How to optimize conditional recusive functions?

Here is the brief example: Compiler Explorer

Simply, GCC would optimize the following code successfully while clang wouldn’t:

int clang_failed(int x, int y) {
    if (x == 0)
        return y;
        return clang_failed(x - 1, y * x);

GCC would optimize it into a simple form:

clang_failed(int, int):
        movl    %esi, %eax
        testl   %edi, %edi
        je      .L5
        imull   %edi, %eax
        subl    $1, %edi
        jne     .L2

while clang would translate it honestly.

Originally I thought there might be some optimization passes that clang is missing. But I found this is more interesting after I made some simple testing. For example. both GCC and clang would optimize following code:

int success1(int x, int y) {
    if (x == 0)
        return y;
        return success1(x - 1, y++);

But clang would optimize following codes while gcc refused to do:

int gcc_failed(int x, int y) {
    if (x == 0)
        return y;
        return gcc_failed(x - 1, y + x);

BTW, clang would optimize it as:

gcc_failed(int, int):                       # @gcc_failed(int, int)
        mov     eax, esi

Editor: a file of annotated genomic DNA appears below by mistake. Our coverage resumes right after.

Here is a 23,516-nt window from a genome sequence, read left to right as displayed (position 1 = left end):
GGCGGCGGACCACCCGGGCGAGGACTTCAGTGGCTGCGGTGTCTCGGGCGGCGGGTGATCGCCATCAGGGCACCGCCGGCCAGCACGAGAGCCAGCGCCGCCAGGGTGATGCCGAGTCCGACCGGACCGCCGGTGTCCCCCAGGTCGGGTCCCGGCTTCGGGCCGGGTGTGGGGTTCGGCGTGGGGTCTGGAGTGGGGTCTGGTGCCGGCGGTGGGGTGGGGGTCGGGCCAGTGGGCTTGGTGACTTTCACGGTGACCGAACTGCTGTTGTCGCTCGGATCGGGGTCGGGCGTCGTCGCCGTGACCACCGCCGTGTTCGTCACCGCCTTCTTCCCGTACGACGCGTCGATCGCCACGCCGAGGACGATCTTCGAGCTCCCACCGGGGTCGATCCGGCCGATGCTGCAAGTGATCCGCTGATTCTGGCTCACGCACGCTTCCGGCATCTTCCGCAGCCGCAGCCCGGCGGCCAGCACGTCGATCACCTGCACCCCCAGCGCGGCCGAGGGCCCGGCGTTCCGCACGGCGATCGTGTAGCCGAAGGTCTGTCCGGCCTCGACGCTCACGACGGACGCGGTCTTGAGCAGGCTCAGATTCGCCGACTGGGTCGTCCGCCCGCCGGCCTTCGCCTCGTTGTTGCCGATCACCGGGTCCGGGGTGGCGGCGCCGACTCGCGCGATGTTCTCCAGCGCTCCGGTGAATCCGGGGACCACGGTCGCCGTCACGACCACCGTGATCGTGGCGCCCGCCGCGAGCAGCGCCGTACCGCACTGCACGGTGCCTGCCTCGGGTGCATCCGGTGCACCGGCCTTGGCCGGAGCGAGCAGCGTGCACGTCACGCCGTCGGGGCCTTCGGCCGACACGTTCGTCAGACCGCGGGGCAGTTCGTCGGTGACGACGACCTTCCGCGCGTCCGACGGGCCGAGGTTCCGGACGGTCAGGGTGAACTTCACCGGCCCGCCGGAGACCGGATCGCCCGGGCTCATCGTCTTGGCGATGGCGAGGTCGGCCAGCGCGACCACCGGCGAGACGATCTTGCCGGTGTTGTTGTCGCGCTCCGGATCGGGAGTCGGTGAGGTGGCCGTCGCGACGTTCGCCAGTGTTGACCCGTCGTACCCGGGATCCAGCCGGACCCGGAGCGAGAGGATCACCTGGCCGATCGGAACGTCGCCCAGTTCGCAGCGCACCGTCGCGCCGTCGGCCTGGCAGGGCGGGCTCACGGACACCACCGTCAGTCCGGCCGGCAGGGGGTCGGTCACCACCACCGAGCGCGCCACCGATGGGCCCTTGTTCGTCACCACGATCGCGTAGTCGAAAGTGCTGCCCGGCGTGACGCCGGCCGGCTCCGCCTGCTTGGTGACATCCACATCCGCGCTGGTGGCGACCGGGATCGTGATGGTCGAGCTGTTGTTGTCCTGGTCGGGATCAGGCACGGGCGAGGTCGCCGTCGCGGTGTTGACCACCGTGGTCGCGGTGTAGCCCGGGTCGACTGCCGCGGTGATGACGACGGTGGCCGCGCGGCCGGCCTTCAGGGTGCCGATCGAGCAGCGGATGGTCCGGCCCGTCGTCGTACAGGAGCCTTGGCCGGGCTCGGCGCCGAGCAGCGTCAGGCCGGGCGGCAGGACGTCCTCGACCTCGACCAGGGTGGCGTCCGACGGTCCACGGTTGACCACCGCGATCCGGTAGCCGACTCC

test    edi, edi
        je      .LBB2_2
        lea     ecx, [rdi - 1]
        lea     edx, [rdi - 2]
        imul    rdx, rcx
        imul    ecx, ecx
        shr     rdx
        add     eax, edi
        add     eax, ecx
        sub     eax, edx

which looks a little bit longer than the first version of GCC does. I thought the two codes are homogenized.

So the problem looks interesting. Does anyone knows what’s the pass to optimize it in clang? And if anyone know why clang failed to optimize the first one but succeed with the last one?


It’s not the recursion. That is folded away for this trivial cases.
LLVM doesn’t seem to have a closed form for this recursive/iterative function: Compiler Explorer


Oh, I guess I found the problem. It is related to the phase ordering. The optimization in clang is disabled by unrolling and vectorization. We could observe that clang could optimize it if we disabled the unrolling and vectorization: Compiler Explorer

Do you think it is an issue or a feature? I mean should we try to fix this one by adjusting the pipeline?

Add @aeubanks. Maybe he could help with the phase ordering problem.

I’m not sure what you think the problem is with clang’s output. I mean, the vectorizer is probably underestimating the cost of vectorizing a 32-bit multiply without SSE4.1. That doesn’t have anything to do with phase ordering, though…?

Do you mean that the default output is better than the output with -fno-unroll-loops -fno-slp-vectorize -fno-vectorize? Oh, I didn’t do benchmarking for it… I’ve just feel the output of the later is shorter…